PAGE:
Are you confused about what Linux is?

Linux is an Open-Source Operating System which is based on Unix. In simple terms, this means that this is a free-to-use operating system that you can install on your machine. If your next question is “What is an Operating System?”, imagine your laptop on a conveyor belt at the factory, coming out of the Assembly department. Once it is complete and nicely put together, the last thing that has to go on it is the Operating System (OS). It enables you, as the user, to interact with the machine. An example of an OS is Microsoft Windows, Mac OSX, Linux, etc. The difference is mainly that Microsoft like to make the end user pay for a licence to use their OS.

Linux distributions (a.k.a. distros)

Without being too technical and using complicated terminology, Linux comes in many different distributions or “flavours”, as users commonly refer to them.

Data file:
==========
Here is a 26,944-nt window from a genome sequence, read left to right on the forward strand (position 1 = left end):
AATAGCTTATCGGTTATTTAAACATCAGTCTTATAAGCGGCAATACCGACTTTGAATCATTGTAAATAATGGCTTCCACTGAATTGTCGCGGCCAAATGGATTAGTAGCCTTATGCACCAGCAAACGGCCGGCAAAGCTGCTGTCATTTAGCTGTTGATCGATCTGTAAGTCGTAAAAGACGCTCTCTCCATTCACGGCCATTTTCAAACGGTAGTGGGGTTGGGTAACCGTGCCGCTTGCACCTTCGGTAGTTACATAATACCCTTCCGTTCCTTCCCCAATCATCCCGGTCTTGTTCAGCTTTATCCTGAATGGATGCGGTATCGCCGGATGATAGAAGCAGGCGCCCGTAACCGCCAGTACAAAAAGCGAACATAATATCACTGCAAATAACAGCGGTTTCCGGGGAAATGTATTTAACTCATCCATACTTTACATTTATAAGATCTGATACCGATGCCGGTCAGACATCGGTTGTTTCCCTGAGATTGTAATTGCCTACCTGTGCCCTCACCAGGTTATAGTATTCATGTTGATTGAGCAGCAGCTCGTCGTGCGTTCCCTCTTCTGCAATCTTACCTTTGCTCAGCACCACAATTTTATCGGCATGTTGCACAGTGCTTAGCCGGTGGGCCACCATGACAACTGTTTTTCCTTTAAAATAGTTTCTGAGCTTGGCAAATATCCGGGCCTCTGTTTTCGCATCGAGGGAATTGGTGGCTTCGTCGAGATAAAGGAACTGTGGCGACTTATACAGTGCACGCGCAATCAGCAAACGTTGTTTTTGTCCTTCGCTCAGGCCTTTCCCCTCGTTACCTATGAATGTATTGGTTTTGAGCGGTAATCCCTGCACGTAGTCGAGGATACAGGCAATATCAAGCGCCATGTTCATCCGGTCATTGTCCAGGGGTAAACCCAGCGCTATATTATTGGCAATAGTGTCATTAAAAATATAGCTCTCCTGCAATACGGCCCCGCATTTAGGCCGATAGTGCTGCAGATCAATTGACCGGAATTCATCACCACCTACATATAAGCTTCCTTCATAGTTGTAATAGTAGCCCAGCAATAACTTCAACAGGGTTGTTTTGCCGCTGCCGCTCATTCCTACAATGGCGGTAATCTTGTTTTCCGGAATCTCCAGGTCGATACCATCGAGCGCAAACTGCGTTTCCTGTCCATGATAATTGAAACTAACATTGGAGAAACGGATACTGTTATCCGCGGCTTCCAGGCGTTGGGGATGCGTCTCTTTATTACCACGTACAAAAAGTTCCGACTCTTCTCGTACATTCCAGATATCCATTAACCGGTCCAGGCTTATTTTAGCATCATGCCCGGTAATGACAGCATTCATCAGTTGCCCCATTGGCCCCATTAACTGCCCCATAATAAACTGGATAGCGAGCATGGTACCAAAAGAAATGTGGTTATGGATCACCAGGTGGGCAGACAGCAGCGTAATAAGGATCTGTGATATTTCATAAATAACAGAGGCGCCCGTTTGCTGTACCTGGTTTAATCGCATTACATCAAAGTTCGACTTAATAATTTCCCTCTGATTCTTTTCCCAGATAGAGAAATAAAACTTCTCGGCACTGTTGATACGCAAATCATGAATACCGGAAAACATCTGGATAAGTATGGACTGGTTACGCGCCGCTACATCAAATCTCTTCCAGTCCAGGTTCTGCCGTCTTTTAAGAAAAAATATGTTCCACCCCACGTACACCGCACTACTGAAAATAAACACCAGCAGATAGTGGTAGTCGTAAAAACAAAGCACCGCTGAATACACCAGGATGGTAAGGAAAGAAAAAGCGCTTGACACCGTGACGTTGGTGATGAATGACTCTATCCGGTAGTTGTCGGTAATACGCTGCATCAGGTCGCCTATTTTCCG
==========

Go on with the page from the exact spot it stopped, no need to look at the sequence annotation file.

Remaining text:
The main difference between them is what the underlying Linux kernel and the packet management system are. Each of the distros can be used for a variety of goals – for example, Mint and Ubuntu are widely considered to be the best for users that want to introduce themselves to the world of Linux, without having previous experience, while Red Hat Enterprise Linux (RHEL) is commonly used in server environments and dealt with using a CLI (Command Line Interface) and Kali is used for penetration testing and hacking.

Which distro is the right one for me?

There is no easy way to answer this question. This varies from person to person. The points you must consider when choosing the correct distro:

  • What will you be using Linux for?
  • What type of user are you? Beginner, advanced or a pro?
  • Do you like windows that you can click on, or do you prefer learning and typing text commands on a “The Matrix”-like screen?

Feel free to explore by installing each of the flavours and playing with them. After all, this is the best way to learn!

The best way to learn, in my opinion, is by using virtual machines. Those are emulated computers that run on your physical laptop, desktop and/or server and allow you to create multiple instances of any other device. For more information on those, please check my other posts.

I hope this post is useful to you, however, do not hesitate to contact me and/or leave a comment below. Stay tuned for more easy-to-understand posts.

Have a great day!

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